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How Google Love can put an RIA onto an equal marketing footing with BlackRock

The big search engine -- and the web in general -- may be the two technologies most neglected by advisors

Author Frank Troise Guest Columnist July 6, 2012 at 5:24 AM
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Frank Troise: Advisors can now acquire new business each day for the price of a Starbucks coffee.


Loic Jeanjean

Loic Jeanjean

July 6, 2012 — 5:00 PM


thanks for the article. However, I am wondering why you did not mention that you were running Adwords campaigns? It seems to me that you are biding on keywords and showing up along other firms that are also participating in the keyword auction on Google.

There’s a huge difference between organic search optimization and sponsored search, and for the sake of other readers, it should be clearly stated as such.

By the way, Russ has been doing a tremendous job lately with his social media and web marketing efforts, and it was great to see him reference in your article.

All the best,

Russ Thornton

Russ Thornton

July 9, 2012 — 12:52 PM

Thanks for the kind words, Loic.

Much appreciated.



July 9, 2012 — 6:08 PM

As Loic mentioned in his comments above, the examples being shown in this article are AdWords, with the exception of Russ Thornton’s site, which does appear on page one of an “organic” Google search for “free retirement report”.

For those not familiar with AdWords, you pay for positioning. If you want to appear at the top of page one for a keyword search on Google, you can do so with their AdWords service. Simply create an advertisement and set a dollar limit per click and you’re off to the races. In researching the keyword term “BlackRock Retirement Calculator” the average cost per click to advertise on the search terms is approximately $12.68 a click. In other words, each time someone clicks on your ad, you pay Google $12.68 for the visitor, regardless of whether or not they submit data.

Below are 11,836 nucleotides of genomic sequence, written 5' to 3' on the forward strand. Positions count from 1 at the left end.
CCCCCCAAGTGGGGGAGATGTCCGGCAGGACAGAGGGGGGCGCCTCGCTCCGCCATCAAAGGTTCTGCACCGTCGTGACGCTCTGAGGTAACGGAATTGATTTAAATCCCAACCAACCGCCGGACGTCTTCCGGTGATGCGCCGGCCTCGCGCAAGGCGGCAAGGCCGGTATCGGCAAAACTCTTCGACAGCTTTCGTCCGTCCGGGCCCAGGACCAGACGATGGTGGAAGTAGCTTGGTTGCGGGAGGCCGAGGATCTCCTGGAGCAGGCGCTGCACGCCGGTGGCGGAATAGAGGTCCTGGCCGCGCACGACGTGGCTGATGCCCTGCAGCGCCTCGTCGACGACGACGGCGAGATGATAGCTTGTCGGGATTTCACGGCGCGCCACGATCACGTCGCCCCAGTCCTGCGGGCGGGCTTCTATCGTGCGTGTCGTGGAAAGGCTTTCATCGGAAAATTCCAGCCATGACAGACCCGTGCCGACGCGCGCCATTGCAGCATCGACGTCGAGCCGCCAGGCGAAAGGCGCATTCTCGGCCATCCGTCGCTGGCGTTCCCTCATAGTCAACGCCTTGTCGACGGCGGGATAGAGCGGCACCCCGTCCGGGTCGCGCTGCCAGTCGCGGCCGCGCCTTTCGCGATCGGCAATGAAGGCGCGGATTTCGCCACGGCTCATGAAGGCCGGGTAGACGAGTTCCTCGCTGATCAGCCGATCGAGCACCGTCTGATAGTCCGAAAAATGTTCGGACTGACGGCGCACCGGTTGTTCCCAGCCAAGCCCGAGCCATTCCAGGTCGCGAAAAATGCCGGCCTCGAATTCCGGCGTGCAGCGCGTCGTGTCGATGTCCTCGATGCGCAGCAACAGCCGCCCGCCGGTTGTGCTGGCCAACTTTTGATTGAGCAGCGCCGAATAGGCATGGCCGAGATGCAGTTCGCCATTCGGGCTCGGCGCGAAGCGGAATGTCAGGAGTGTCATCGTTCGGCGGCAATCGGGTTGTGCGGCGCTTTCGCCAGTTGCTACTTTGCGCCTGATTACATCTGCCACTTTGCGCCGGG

I also wonder about the earlier claims regarding the number of leads being generated from this site. If you do a little more research on FreeRetirementReport.com, it shows that there were only 1173 unique visitors during the month of May. How can 50K+ advisors in their network be supplied by 1100 hits to the website? Something isn’t adding up.

Stephanie Sammons

Stephanie Sammons

August 31, 2012 — 10:26 PM

I agree with Loic. I’m very concerned with the inaccurate perceptions this company is creating with financial advisors. The claims are misleading. Not only do they fail to mention the use of paid search tactics here, but they also fail to mention that Google’s algorithm is a moving target. What shows up in search for one person can be completely different for another based upon geographical location, search history, and to a growing extent social media connections. It seems to me rather than building the financial advisor’s brand they are building equity in the “free retirement report” brand. This is a Groupon. My advice: build your own digital assets and cultivate your own lead list organically. Furthermore, if it sounds too good to be true, it probably is.

Stephanie Sammons

Brooke Southall

Brooke Southall

September 1, 2012 — 3:35 AM

The space beneath articles on web sites often become places where people write in hysterical tones. RIABiz has mostly avoided that fate. Thank you Stephanie and others for getting your points across in articulate and respectful ways here. This kind of tone and thoughtfulness is helpful to people trying to understand these issues — and encourages other people to contribute meaningfully.


Michael Keeler

Michael Keeler

October 7, 2013 — 3:40 PM

This is an interesting article, but as others have pointed out, it is using ads, not SEO. This is a huge flaw in this article.

There is nothing wrong with buying ads on Google, but please be honest about what you are doing. This article should be pulled or rewritten. I’m surprised it has been out for a year and it really makes me wonder about the accuracy of other articles on this site.

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